> cutting the optic nerves causes blindness even though the eyes may be
> functioning normally.
> >> >> that could be the case
> >> >> now: you could be completely blind, deaf, lacking in emotion but you
> >> >> behave normally and don't realise that anything is wrong. Please
> think
> >> >> about this paragraph carefully before replying to it - it is
> >> >> essentially the whole argument and you seem to have misunderstood it.
> >>
> >> > I have thought about it many times. Like 25 years ago. It's the
> >> > reductio ad absurdum of materialism. You can't seem to let go of the
> >> > idea that perception is perception whether it happens completely
> >> > within your own dreamworld, through the tailpipe of some computerized
> >> > lawnmower, or a crystal clear presentation of external realities. It.
> >> > makes. no. difference. Having a thought, any thought, any experience
> >> > whatsoever and being aware of that fact is consciousness. Period. It
> >> > doesn't matter if you have a brain or not, or what other people
> >> > observe of your behavior. Unless you are talking about a medical
> >> > definition of being conscious as far as exhibiting signs of responsive
> >> > to the outside world, which is something else entirely. That would
> >> > only be relevant for something which we assume to be capable of
> >> > consciousness in the first place.
> >>
> >> I'm talking about subjective experience, perceptions, qualia,
> >> understanding, feelings. These things cannot be observed from the
> >> outside, as opposed to associated behaviours which are observable. But
> >> there is a big conceptual problem if it is possible to make brain
> >> components that perform just the mechanical function without also
> >> replicating consciousness. Sometimes you say it would be too difficult
> >> to create such components, which is irrelevant to the argument. Other
> >> times you say that there would be a change in perception, but then
> >> don't seem to understand that it would be impossible to notice such a
> >> change given that the part of the brain that does the noticing gets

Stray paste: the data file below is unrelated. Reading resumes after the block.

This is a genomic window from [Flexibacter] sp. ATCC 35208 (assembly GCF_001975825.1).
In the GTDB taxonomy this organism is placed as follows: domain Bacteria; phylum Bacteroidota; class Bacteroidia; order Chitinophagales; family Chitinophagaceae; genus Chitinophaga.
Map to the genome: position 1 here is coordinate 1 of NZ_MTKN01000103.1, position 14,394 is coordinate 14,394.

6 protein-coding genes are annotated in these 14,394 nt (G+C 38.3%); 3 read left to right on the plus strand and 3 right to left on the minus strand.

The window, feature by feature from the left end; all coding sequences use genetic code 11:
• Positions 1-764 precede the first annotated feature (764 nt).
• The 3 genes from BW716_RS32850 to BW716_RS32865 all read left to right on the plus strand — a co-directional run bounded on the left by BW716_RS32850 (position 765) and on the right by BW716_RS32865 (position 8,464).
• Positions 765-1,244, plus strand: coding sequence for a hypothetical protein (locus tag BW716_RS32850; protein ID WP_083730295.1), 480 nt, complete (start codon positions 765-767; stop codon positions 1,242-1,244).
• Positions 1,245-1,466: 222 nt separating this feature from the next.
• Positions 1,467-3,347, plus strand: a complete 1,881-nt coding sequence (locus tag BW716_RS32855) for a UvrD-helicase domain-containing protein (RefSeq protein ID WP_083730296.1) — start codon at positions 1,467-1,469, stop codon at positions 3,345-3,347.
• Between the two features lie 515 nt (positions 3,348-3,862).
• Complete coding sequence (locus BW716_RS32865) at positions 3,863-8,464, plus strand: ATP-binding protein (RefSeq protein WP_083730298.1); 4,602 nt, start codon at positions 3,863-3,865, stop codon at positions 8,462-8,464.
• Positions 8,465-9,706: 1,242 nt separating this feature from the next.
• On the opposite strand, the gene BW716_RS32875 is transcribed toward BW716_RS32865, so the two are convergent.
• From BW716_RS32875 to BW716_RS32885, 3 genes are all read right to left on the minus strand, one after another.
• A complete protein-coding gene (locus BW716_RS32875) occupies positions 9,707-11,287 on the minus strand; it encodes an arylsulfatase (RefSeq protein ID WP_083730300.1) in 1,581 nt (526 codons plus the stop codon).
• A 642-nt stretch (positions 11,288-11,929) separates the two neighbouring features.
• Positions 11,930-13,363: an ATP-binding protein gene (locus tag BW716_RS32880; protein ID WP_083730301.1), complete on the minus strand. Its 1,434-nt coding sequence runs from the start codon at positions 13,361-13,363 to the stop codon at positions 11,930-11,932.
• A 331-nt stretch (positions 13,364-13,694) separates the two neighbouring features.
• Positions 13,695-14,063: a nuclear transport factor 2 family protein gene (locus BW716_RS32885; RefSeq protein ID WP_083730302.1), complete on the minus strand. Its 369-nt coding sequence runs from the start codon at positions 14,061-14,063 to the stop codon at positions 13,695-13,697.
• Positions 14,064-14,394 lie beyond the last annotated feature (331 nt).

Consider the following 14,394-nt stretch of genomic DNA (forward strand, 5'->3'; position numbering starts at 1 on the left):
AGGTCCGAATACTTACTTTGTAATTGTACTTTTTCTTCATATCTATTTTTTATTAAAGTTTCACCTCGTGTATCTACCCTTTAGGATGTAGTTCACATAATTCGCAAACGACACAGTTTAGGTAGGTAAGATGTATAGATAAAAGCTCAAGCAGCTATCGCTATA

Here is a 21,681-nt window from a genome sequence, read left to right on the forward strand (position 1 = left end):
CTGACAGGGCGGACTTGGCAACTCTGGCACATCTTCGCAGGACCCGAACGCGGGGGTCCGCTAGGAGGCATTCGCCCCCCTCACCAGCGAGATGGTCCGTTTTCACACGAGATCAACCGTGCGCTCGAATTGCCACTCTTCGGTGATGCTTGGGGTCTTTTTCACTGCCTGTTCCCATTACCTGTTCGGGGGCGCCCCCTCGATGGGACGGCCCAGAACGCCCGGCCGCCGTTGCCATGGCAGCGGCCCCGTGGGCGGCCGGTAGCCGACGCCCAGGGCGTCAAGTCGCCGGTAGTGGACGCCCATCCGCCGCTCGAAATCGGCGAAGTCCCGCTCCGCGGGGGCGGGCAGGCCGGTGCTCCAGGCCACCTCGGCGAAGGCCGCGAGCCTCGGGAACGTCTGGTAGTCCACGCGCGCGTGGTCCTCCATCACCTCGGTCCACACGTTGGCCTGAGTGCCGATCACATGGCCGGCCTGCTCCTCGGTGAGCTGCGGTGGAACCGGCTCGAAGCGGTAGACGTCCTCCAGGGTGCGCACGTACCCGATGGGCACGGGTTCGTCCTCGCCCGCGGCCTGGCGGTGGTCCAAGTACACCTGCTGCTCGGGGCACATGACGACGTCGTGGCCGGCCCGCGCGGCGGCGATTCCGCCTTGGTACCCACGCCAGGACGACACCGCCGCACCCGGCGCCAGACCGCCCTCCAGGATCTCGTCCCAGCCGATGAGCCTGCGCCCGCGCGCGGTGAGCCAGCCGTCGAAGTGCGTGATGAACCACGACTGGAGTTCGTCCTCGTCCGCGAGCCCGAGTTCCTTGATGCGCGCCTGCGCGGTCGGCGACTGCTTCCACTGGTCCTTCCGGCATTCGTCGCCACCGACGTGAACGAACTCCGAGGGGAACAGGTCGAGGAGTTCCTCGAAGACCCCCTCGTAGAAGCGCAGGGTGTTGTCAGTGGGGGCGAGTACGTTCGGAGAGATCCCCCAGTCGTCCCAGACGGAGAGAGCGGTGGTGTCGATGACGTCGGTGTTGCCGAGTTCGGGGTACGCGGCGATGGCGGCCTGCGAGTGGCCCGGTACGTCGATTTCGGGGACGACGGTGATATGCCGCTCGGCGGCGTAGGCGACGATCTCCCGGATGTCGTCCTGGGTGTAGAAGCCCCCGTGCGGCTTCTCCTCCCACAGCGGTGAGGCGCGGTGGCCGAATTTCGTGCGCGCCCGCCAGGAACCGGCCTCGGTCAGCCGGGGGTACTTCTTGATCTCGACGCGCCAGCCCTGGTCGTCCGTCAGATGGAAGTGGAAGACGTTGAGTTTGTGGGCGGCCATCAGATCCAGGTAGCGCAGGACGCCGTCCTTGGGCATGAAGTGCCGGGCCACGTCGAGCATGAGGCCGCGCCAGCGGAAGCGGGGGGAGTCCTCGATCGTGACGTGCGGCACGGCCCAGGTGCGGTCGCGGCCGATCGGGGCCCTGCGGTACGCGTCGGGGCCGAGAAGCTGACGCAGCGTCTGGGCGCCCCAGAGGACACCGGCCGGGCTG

> >> normal inputs by definition.
> >
> > I'm consistent in my position, you're just not seeing why the premise
> > is fallacious from the beginning. There is no such thing as:
> >
> > 1. behaviors associated with qualia
> > 2. mechanical functions that replicate consciousness
> > 3. normal inputs
> >
> > 1. If I experience qualia, like color, then I can associate the
> > conditions in my brain, my retina, exterior light meters, etc with the
> > production of color. If, however, I'm blind, then I cannot associate
> > those conditions with anything. It's not symmetric. A camera can't
> > necessarily see just because it takes pictures that we can see. We see
> > through lens and through the pictures and jpeg pixels. The pixels
> > don't see, the monitor doesn't see, the lens doesn't see. These are
> > just devices we can use to reflect our sight. What they 'see' is
> > likely totally different.
> If you see a red traffic light and stop that is what I call "behaviour
> associated with qualia". That is, you have the experience, which only
> you can know about, and it leads to a behaviour which everyone else
> can observe.
> > 2. Consciousness isn't a special logical design that turns inanimate
> > objects and circuits into something that can feel. Matter feels
> > already - or detects/reacts. Consciousness is just the same principle
> > run through multiple organic elaborations so that it feels as the
> > interior of an organism rather than just the interior of cells or